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The Age

The challenge to Anzac

Author: Martin Crotty - Martin Crotty is a senior lecturer in history at the University of Queensland. He is the co-editor of Australian Legacies: Australia and the Aftermath of War (Australian Scholarly Press).
Date: 24/04/2010
Words: 863
Source: AGE
          Publication: The Age
Section: A2
Page: 23
Australia's military myths still prevail, writes Martin Crotty.

What's Wrong With Anzac: The Militarisation of Australian History

By Marilyn Lake and Henry Reynolds, with Mark McKenna and Joy Damousi, UNSW Press, $29.95

Zombie Myths of Australian Military History: The Ten Myths That Will Not Die

Edited by Craig Stockings UNSW Press, $34.95

MILITARY history is a fertile field for mythologies. Justifications for the sacrifices demanded of soldiers and civilians, censorship of the secret and the disturbing, and propaganda all make it hard for history to prevail. This is particularly so in Australia where distance from the theatres of battle has allowed homefront illusions to grow and prosper, while the close connection between war, Australian national identity and the birth of the nation has entwined military myth-making with the essence of Australian understandings of "us".

Historians find this troubling. Smothering history with the rhetoric of Anzac makes the past a poor bearer of lessons. We can learn from history, but mythology will send us astray. Moreover, the prominence of military myths in our historical consciousness crowds out other instructive elements of Australian history.

As Craig Stockings complains, Australia's military myths are like Zombies  they have a propensity to survive, and have to be slain over and over.

Most of the contributors to these volumes have little hope that their weapons of reasoned argument and documented evidence will prove lethal to their Zombie enemies. This is unfortunate, for these are two fine collections; different, but complementary.

Stockings and his contributors are more focused on specificities and keep their eyes more closely on the battlefields. Did we really have peaceful settlement in Australia? Was Morant a scapegoat for the British? Are Australian soldiers really so naturally able that they were able to crack the supposedly impregnable Hindenburg Line when no one else could, and halt the Japanese along the Kokoda Track? Most Australians would like to think so, but the realities are different. John Connor, for example, discusses the widespread use of military force against Australia's Aboriginal peoples, revealing the killings to be far more than occasional outrages by enraged settlers. Craig Wilcox exposes Breaker Morant for the murdering, lying scoundrel that he was, while Jeffrey Grey and Clinton Fernandes disassemble myths surrounding Australia's Vietnam War and its East Timor intervention.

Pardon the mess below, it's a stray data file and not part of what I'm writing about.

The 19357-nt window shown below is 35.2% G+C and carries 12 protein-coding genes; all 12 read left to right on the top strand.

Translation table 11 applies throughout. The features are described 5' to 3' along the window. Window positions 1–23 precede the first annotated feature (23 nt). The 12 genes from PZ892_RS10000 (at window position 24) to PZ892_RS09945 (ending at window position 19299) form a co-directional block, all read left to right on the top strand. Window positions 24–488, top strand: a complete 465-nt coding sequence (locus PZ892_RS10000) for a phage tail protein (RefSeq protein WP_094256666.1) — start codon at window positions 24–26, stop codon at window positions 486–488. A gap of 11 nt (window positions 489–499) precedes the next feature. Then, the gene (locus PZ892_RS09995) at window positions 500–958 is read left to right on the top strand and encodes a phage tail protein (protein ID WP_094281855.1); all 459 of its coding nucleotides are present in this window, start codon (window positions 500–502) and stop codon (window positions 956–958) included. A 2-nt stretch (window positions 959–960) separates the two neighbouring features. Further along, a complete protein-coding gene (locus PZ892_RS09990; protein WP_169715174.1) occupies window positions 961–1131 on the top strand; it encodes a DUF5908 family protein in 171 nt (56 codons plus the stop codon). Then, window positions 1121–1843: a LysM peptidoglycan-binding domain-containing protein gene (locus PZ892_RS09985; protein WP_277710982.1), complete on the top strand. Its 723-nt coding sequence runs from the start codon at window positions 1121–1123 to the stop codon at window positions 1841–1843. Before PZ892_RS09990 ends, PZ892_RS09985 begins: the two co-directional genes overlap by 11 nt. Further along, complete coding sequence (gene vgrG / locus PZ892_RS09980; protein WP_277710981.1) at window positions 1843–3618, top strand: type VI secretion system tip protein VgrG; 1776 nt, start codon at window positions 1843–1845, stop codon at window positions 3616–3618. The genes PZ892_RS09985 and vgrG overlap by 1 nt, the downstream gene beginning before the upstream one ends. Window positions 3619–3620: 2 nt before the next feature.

The most powerful chapters concern the world wars, for it is here that the most resistant mythologies have taken hold. Rhys Crawley makes a convincing case that the August 1915 offensive at Gallipoli, widely understood as a close-run thing, never stood a chance. Like other World War I offensives between 1915 and 1917, it was poorly conceptualised, hopelessly optimistic, and beyond the tactics and weaponry then available. No "near miss" here  just more blundering and waste.

Elizabeth Greenhalgh and Stockings take issue with the alleged superiority of Australian troops, and both show that tactics, training, weaponry and logistical support were the vital factors in battles for the Hindenburg Line in 1918 and Bardia in 1941.

The most controversial chapters are likely to be those by Peter Stanley and David Stevens. Australians widely conceptualise and commemorate the victories in New Guinea in 1942 and 1943 as having saved Australia from Japanese invasion. But as Stanley argues, the Japanese never planned to invade Australia. The idea that they could have is preposterous, given the distance from Japan, the impossibilities of supply and the vastness of the target. Stevens reinforces the point and asks what real difference Japanese conquest of Port Moresby would have made anyway? The Japanese advance was stemmed in the Coral Sea, on Guadalcanal and at Midway  not along the Kokoda Track.

In What's Wrong with Anzac? Marilyn Lake, Henry Reynolds and their contributors take a broader view, focusing on the legend overall rather than specific misconceptions. They too are troubled by the conflation of myth and history; but for reasons of wider import.

The obsession with Anzac is overwhelming. War is a staple of the Australian publishing industry, dominates Australia's collective memory, forms a prominent part of the history taught at schools and in universities, and is aggressively pushed by the Department of Veterans' Affairs. Partly as a consequence, we forget about our peace activists, social justice campaigners, reformers and others who have made Australia what it is.

And how appropriate is it to have war as the centrepiece of our national identity and so connected with stories of the birth of the nation anyway? We talk of the deeds of the Anzacs, but overlook that war was about killing and death. The Anzac warriors we lionise shot and bayoneted other human beings, blew others to pieces, and dropped bombs on women and children. Often, like combatants of all countries, they committed war crimes. Could we not find something more noble and uplifting than this?

For better or for worse, we are stuck with Anzac. It simply will not go away in the foreseeable future. The task is now to critique it where merited, to work with it where possible, and to bring the history and the mythology into a more constructive relationship.

 
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